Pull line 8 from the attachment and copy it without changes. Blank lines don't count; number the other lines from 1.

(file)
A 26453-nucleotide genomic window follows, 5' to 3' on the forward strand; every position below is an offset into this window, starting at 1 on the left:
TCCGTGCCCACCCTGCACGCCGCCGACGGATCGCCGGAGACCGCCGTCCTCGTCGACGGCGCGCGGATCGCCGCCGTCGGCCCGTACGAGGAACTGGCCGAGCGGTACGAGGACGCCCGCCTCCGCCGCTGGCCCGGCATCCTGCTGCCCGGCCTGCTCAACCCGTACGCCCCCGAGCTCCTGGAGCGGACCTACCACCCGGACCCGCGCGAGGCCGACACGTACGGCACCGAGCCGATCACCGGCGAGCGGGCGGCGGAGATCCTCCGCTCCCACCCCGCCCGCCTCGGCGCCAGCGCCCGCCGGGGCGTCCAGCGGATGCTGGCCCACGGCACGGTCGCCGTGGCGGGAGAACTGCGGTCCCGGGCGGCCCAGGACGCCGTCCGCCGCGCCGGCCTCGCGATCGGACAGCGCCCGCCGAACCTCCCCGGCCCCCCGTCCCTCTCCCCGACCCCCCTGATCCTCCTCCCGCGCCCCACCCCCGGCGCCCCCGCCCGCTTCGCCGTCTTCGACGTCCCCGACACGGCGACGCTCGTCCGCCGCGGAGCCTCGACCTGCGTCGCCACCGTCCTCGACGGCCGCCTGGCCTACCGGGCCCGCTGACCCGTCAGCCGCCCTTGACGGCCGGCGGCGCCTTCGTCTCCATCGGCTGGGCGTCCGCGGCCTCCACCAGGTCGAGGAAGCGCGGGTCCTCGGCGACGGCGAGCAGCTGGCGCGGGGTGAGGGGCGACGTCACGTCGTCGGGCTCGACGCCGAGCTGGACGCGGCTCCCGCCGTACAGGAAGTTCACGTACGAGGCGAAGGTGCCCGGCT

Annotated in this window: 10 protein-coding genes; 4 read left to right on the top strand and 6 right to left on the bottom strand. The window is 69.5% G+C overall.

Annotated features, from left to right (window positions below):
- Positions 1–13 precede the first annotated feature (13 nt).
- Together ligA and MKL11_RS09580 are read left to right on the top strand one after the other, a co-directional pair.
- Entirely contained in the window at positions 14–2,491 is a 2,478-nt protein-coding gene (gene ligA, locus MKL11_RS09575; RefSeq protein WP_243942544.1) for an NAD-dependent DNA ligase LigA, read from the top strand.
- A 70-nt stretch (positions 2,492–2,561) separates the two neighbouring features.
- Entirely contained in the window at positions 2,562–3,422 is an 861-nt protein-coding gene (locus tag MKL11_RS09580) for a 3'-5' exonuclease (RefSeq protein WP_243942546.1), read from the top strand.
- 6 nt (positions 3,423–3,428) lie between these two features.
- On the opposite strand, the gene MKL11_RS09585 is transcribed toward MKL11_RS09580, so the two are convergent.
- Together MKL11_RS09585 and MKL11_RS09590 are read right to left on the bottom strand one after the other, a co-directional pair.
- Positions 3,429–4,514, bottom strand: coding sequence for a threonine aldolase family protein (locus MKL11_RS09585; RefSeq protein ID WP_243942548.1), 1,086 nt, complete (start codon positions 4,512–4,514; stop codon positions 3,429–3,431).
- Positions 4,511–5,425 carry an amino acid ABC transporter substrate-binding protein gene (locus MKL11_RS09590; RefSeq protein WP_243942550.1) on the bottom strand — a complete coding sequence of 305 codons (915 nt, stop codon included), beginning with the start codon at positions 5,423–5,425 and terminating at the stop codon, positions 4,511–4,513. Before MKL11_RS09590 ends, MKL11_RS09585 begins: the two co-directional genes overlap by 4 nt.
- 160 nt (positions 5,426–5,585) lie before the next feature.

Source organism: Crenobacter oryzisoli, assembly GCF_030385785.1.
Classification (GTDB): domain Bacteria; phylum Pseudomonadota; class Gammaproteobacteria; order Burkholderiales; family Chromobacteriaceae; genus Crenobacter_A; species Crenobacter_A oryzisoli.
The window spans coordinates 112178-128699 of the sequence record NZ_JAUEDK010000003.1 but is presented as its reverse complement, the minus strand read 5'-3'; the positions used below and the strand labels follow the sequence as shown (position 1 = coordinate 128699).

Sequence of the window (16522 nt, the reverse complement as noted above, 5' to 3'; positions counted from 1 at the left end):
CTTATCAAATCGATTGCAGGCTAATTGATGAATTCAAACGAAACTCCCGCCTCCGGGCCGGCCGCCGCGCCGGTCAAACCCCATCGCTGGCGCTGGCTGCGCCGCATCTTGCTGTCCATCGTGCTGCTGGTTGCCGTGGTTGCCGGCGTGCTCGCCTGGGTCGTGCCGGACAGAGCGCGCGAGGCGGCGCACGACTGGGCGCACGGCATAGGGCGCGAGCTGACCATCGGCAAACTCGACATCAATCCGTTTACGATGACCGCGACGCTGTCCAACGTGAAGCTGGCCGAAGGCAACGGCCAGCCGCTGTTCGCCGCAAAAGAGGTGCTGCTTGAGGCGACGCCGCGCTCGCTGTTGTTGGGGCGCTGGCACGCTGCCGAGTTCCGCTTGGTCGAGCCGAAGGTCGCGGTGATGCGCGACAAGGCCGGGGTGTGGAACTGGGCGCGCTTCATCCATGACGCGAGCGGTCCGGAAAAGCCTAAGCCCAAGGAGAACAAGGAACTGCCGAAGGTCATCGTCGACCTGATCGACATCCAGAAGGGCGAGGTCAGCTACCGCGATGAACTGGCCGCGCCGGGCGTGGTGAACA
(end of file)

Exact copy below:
- A 70-nt stretch (positions 2,492–2,561) separates the two neighbouring features.